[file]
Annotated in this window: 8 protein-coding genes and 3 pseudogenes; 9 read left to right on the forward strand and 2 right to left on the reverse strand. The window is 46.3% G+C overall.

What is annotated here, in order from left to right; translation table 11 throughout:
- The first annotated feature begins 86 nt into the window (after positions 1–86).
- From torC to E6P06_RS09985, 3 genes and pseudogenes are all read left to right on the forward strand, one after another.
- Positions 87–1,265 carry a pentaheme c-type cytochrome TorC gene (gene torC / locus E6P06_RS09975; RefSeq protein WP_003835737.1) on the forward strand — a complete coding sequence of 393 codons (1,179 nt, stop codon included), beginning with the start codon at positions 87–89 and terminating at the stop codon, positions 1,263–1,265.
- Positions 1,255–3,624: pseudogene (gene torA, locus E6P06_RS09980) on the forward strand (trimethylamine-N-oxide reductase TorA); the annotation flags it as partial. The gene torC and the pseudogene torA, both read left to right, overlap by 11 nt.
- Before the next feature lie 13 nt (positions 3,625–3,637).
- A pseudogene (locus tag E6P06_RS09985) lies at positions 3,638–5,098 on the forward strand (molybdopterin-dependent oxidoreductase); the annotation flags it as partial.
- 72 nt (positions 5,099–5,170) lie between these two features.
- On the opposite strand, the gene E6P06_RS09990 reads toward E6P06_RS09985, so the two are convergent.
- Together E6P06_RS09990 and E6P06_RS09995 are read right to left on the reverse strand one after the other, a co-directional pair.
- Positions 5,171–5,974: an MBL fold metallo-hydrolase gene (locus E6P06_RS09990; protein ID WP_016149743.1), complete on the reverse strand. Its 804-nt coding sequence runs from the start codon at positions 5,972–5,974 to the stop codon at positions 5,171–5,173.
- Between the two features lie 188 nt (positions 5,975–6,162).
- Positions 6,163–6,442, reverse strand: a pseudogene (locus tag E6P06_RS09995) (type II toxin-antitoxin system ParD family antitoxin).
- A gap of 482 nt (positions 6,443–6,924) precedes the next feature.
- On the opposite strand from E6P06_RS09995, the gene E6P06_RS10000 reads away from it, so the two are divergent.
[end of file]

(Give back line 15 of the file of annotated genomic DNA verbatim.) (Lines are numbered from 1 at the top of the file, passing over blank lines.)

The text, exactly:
- A gap of 482 nt (positions 6,443–6,924) precedes the next feature.